Social network spying could lead to low returns
Organizations looking to hire new staff should rethink their clandestine use of social networking websites, such as Facebook, to screen new recruits. William Stoughton of North Carolina State University, lead author of a study published in Springer's Journal of Business and Psychology, found that this practice could be seen as a breach of privacy and create a negative impression of the company for potential employees. This spying could even lead to law suits.
In one experiment, Stoughton's research team, consisting of Drs. Lori Foster Thompson and Adam Meade, examined the reaction of applicants to prospective employers' reviewing their social networking websites. In another part of the research, participants had to rate their experience with a proposed selection process through a simulated selection scenario. In both cases, participants rated how they felt about their privacy being invaded and if the attractiveness of an organization was diminished because of such strategies. In the second experiment, participants were also asked whether they'd consider seeking legal justice if social network screening occurred.
The results demonstrate that applicants perceived pre-employment screening of social networking websites as an invasion of privacy, and might even consider suing an organization for it. Such practices further reduce the attractiveness of an organization during various phases of the selection process.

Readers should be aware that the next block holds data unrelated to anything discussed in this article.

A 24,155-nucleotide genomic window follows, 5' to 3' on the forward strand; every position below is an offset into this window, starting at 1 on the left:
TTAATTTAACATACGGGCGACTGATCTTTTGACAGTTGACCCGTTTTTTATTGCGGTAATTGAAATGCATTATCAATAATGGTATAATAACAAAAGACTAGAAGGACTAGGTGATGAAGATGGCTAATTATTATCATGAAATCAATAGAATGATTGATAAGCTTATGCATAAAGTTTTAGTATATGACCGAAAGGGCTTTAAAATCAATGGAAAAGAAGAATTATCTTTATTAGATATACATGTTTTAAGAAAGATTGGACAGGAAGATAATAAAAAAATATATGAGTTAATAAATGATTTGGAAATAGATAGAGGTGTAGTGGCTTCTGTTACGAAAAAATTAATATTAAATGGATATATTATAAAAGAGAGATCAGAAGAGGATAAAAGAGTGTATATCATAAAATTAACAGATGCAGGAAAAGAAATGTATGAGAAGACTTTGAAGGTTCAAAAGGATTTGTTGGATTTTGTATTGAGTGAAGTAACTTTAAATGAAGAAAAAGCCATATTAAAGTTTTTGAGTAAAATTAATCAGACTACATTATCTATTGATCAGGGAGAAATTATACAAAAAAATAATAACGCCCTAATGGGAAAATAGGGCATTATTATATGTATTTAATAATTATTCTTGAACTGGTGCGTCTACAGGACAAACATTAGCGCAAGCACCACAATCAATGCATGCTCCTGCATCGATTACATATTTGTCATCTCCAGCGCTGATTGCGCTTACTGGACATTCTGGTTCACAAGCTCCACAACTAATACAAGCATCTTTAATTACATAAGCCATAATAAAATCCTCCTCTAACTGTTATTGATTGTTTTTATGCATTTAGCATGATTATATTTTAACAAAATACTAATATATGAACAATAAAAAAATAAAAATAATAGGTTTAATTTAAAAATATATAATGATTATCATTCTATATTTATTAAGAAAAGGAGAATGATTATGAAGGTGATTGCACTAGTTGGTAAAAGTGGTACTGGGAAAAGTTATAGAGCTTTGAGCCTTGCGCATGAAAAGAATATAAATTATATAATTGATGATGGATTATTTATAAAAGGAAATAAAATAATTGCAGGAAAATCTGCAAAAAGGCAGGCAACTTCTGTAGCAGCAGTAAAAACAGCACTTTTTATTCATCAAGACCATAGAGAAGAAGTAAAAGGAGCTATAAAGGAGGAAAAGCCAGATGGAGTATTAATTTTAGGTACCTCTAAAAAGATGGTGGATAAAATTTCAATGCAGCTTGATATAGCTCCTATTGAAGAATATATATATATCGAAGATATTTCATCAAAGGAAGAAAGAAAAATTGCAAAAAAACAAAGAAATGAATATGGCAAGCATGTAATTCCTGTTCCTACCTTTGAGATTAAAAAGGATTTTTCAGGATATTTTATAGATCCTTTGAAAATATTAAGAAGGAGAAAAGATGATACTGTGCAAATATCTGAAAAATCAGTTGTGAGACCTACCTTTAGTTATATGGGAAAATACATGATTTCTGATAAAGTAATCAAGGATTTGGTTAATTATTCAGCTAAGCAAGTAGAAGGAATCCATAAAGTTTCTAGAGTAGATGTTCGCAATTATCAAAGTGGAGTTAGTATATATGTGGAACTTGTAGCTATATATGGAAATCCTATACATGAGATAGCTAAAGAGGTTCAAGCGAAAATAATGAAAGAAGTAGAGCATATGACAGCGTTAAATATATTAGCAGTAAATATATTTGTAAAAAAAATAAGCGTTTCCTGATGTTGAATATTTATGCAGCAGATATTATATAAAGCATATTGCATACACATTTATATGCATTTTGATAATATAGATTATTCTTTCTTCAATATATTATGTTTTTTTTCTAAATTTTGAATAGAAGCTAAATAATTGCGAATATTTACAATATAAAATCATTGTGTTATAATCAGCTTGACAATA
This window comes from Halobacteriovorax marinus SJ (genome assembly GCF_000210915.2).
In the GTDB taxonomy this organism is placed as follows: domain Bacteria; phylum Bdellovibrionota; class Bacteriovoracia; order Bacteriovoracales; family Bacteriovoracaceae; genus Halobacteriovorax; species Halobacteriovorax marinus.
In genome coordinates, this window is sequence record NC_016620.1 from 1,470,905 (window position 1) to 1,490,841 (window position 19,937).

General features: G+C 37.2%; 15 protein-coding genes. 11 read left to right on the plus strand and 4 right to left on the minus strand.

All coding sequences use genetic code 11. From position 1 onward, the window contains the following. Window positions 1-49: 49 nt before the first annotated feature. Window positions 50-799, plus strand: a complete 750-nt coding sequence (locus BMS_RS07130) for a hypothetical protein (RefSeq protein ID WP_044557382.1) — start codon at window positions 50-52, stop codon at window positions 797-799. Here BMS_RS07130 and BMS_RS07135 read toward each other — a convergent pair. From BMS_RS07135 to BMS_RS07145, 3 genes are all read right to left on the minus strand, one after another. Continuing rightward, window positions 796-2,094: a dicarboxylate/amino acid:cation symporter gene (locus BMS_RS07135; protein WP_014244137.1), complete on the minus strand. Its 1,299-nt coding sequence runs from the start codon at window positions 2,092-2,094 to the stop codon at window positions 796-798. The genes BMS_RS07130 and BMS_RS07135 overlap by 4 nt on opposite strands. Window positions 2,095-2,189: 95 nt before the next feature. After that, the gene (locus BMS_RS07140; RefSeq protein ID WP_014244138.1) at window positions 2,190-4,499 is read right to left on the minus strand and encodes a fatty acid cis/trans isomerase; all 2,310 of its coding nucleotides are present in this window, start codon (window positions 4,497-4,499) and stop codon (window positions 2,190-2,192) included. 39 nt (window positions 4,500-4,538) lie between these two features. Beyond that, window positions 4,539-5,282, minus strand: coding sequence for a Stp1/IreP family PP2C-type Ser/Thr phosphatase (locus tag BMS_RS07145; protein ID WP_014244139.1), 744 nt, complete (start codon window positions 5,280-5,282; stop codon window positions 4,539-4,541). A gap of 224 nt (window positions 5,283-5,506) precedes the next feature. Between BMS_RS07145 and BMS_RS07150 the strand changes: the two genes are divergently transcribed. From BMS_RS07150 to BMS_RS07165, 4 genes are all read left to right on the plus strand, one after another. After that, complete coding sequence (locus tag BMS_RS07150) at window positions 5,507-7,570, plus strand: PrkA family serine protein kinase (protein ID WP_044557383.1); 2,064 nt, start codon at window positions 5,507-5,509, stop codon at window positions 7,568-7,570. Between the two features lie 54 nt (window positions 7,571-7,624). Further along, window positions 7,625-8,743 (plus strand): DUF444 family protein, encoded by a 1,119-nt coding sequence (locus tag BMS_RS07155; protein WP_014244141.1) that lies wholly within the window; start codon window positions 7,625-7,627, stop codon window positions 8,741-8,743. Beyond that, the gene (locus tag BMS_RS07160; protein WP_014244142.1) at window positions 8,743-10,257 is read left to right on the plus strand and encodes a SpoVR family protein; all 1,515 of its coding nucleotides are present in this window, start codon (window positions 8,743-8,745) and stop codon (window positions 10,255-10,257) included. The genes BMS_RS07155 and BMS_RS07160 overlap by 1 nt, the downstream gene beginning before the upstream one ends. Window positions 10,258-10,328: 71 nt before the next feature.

Notably, Stoughton's team found that people are very sensitive to their privacy being compromised, regardless of whether they are offered the job or not. It could even discourage candidates from accepting offers of employment if they interpret poor treatment of applicants as a preview or indication of how they would be dealt with as employees. Prior research has shown that people who do accept an offer of employment while being selected under unfair procedures are prone to unfavorable attitudes post-hire. The negativity resulting from perceived procedural mistreatment during the hiring process could carry forward onto the job, leading to low performance and high turnover.
Stoughton advises applicants to reconsider using their Facebook pages as private forums for casual discussion with their friends, and to rather adopt a much more guarded tone. He hinted at the demand for a new, so-called "scrubbing" service in which objectionable material is removed from clients' presence on the Internet. This might be especially valuable for people applying for sensitive positions, such as jobs requiring a security clearance.
"Social network spying on job candidates could reduce the attractiveness of an organization during various phases of the selection process, especially if the applicant pool at large knows or suspects that the organization engages in such screening," Stoughton notes. "Because internet message boards and social media provide easily accessible forums for job seekers to share their experiences and opinions with others, it is very easy for a soured applicant to affect others' perceptions of an organization."